The Harare City Council has warned residents that from the end of October it shall be charging interests on all debts as it seeks to maintain value for its money.
Council is currently owed over US$17 billion by an assortment of residents, businesses and government.
In a statement Council said interest shall be accruing on every debt as a way of mitigating against inflationary pressure.
“The City of Harare would like to advise its valued residents and stakeholders that it will begin to levy interest on all outstanding balances from the 31st of October 2022.
“All residents with outstanding balances are therefore encouraged to clear their balances before this date or approach Council Finance offices for payment plans to avoid the interest charges.
“The interest charges have been necessitated by the need to preserve the value of money so that service delivery can be funded,” it said.
Council spokesperson Innocent Ruwende said the move was just a resumption of a practice which the authority had stopped before.
“Council used to charge interest in the past (but) it had stopped, it is just resuming,” he added.
Council has been interrogating a variety of measures to try and get its debt paid.
In March it announced plans to convert residents’ outstanding Zimbabwe dollar bills to United States dollars to preserve the value of the money if the debts remain unpaid within the coming three months.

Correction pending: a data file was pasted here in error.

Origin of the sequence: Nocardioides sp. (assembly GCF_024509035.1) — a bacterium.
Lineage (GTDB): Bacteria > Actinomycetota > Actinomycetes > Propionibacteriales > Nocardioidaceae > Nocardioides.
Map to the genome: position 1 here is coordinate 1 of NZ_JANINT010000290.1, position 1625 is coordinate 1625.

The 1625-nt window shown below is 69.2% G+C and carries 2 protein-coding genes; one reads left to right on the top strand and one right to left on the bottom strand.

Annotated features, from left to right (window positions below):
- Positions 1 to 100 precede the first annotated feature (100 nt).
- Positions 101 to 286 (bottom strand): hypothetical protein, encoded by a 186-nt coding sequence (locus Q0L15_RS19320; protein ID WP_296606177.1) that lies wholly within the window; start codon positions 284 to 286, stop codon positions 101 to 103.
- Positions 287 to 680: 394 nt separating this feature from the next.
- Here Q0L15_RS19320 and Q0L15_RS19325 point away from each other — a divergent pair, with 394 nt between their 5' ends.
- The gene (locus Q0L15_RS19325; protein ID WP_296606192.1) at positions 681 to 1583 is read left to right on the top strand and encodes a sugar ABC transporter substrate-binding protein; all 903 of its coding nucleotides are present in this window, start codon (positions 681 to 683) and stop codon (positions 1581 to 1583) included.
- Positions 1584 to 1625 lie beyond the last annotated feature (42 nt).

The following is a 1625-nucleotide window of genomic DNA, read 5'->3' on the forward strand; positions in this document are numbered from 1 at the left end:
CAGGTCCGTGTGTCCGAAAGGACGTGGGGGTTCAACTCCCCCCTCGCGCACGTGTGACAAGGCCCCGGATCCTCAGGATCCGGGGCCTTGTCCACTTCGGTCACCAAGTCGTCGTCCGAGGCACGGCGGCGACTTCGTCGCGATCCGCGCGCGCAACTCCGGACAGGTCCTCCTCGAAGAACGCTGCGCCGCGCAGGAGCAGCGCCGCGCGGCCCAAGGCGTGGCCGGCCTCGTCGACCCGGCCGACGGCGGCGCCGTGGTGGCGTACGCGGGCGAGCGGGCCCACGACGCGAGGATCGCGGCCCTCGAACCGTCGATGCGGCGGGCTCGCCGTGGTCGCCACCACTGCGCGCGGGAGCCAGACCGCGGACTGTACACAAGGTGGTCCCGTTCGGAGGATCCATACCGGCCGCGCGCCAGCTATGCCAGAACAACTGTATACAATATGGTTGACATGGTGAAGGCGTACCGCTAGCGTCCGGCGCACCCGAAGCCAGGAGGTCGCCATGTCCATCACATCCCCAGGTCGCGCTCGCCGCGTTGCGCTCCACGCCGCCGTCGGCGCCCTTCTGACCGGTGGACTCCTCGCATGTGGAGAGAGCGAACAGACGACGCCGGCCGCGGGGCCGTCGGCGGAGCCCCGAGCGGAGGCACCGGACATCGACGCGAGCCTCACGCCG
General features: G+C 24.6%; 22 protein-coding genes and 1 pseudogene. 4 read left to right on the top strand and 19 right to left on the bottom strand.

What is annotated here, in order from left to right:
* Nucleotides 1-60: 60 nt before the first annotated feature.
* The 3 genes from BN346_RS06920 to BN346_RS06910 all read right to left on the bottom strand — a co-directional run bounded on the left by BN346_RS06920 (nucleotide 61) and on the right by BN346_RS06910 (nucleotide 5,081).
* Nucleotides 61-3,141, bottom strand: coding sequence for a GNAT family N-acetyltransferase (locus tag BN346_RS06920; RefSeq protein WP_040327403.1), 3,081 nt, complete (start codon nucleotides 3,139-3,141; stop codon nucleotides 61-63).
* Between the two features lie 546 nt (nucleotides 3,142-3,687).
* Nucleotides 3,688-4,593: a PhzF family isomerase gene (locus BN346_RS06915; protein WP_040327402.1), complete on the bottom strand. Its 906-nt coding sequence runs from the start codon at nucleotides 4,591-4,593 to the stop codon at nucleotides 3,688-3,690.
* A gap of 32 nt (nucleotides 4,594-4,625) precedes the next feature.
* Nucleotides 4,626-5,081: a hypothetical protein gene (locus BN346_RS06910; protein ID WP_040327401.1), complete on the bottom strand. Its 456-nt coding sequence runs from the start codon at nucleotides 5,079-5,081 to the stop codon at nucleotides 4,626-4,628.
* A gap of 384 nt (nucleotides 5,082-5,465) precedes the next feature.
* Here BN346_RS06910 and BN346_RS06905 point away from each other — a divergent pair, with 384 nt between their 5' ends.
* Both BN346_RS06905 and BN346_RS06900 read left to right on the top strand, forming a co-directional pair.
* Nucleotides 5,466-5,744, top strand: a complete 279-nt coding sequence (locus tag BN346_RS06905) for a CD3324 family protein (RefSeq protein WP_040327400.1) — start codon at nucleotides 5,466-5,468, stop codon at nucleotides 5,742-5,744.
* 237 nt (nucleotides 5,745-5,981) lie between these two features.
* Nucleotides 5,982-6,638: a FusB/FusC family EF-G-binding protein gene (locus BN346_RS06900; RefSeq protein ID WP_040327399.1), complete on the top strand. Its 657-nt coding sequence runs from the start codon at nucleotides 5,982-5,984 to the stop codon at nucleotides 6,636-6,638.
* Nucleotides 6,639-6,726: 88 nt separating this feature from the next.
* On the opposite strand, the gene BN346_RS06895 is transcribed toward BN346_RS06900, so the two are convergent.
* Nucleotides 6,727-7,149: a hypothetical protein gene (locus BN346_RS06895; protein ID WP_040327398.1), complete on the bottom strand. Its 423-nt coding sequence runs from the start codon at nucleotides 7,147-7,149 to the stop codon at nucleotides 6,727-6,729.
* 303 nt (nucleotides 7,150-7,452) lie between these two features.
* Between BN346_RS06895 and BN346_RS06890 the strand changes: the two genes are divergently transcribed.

The move was heavily resisted by residents who argued that the economy had not been dollarised and they didn’t have access to US$.
Harare Residents Trust (HRT) director Precious Shumba said the move was unjustified.
“Without undertaking means testing to establish the levels of household economy among ratepayers, the rates charged by the City of Harare are only informed by measures outside the life of residents.
“The City of Harare’s 2022 budget was prepared with residents being consulted through WhatsApp groups. This reaches an insignificant number to be reflective of the aspirations of ratepayers.
“Residents must not be afraid because the City of Harare has not provided them with accurate states of their accounts.
“The bills are currently based on estimates with some of the debt contributed by refuse collection and water consumption, yet the City of Harare has largely neglected to provide the services. Water supplies are erratic. Refuse is not being collected,” he added.